“Constitutional Assembly is the most expeditious and less costly than the other modes of ChaCha,” Benitez said.
The two other modes of Charter change provided under the Constitution are Constitutional Convention and People’s Initiatives.
His sentiments were shared by Surigao del Norte Rep. Ace Barbers who called on his fellow legislators to consider constituting Congress into a Constituent Assembly and said that it is less divisive and cost-effective.
Meanwhile, with two competing lines of thoughts on how to proceed, a lawmaker issued the call for the immediate creation of a technical working group (TWG) which would consolidate and filter proposals to change the system of government from the present presidential bicameral form of government to federal presidential bicameral form.
Iloilo City Rep. Jerry Treñas said the early creation of a TWG would reduce the time that will be consumed on debates on the actual provisions to be included in the list of amendments that will be finally approved for deliberation either in a Concon or a Conass.
“We can actually reduce the time that will be consumed on committee hearings on the proposal for federalization if we already set the parameters on what to amend and what would be kept untouched even before we start deliberating on the proposal to amend the Constitution,” Treñas said.
In the meantime, members of the AKO Bicol Party-list said that they fully support the shift to a federal form of government as BIcolanos have been clamoring for federalism since 2009.
AKO Bicol Rep. Christopher Co said that just last July 20, the Partylist group hosted a forum on federalism named ‘For Peace and Progress: Federalism Now!’ at the Albay Astrodome in Legazpi City.
The forum was conducted in partnership with the Provincial Government of Albay and the Federalismo Alyansa ng Bicol (FAB), a lobby group of Bicolanos who have been pushing for regional autonomy and the control, regulation, and supervision over the exploitation, utilization, and development of Bicol’s natural resources.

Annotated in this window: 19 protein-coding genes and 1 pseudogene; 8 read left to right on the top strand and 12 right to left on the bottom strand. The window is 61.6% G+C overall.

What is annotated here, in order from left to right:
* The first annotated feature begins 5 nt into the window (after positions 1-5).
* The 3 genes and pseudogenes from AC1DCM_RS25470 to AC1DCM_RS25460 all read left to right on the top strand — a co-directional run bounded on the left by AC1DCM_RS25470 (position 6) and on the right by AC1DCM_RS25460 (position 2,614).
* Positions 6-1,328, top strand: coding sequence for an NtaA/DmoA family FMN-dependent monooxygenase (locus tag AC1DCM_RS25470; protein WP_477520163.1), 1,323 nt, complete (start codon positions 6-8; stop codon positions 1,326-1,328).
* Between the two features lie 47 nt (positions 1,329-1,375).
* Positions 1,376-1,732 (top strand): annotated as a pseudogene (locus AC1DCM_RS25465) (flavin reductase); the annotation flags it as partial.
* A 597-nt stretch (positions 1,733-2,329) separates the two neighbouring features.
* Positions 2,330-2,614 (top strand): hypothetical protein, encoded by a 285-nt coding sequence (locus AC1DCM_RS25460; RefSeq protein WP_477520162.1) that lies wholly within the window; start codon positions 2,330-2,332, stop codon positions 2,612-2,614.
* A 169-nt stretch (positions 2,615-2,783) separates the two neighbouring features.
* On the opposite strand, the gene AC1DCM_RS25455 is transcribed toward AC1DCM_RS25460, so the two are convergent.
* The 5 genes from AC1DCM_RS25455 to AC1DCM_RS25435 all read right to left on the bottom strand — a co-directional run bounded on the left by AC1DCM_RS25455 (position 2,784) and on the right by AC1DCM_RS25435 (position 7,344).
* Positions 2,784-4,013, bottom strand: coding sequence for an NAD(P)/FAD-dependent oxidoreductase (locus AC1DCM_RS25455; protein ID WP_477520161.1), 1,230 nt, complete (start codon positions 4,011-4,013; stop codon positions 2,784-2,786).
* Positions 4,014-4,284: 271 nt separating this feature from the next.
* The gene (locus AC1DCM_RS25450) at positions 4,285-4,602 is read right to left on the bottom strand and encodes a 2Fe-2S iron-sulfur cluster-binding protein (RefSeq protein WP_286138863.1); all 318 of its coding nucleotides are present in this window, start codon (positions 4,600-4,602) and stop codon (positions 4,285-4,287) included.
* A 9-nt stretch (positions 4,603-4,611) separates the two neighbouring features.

Co said the forum was intended to give Bicolanos, as well as those interested, a head start on what to expect and how they will benefit from a shift to federalism.
“President Duterte has pledged a change to a federal form of government in order to promote lasting peace and economic growth throughout the Philippines,” he said.
“Peace, growth, and coordination are praiseworthy goals especially in an administration that promises change. An adjustment in our form of government might just be exactly what is needed to fulfill that promise,” Co said.
Meanwhile, Rep. Alfredo Garbin, another AKO Bicol lawmaker, said that there has been a desire for a government that can correspond to the geological and cultural peculiarities of a country such as ours, given that the Philippines is an archipelagic state.
“The fact that FAB has been present and petitioning for a federalist state since 2009 proves that it is not only Filipinos in Visayas and Mindanao that have been clamoring for change in our government, but also even constituents from Luzon outside Manila,” Garbin said.
At present, President Duterte’s allies Congress hold the top positions in both chambers via a landslide vote with Speaker Pantaleon Alvarez garnering 251 votes out of the 292 members of the House and Senate President Aquilino Pimentel garnering 20 votes out of the 24-member Senate.
With a “supermajority” in Congress, hopes are high that the shift top federalism would be accomplished before the President ends his term.
It would be something that President Duterte would greatly welcome.
In his SONA, he said that should Congress be able to achieve this shift to a federal government, he would give way for the election of a new President, even if his own term is not yet finished.
“I can commit today to the Republic of the Philippines and its people: If you hurry up the federal system of government and you can submit it to the Filipino people by the fourth, fifth year, proseso ‘yan e. You call for a referendum and after that call for a presidential election, I will go,” Duterte said. (PNA)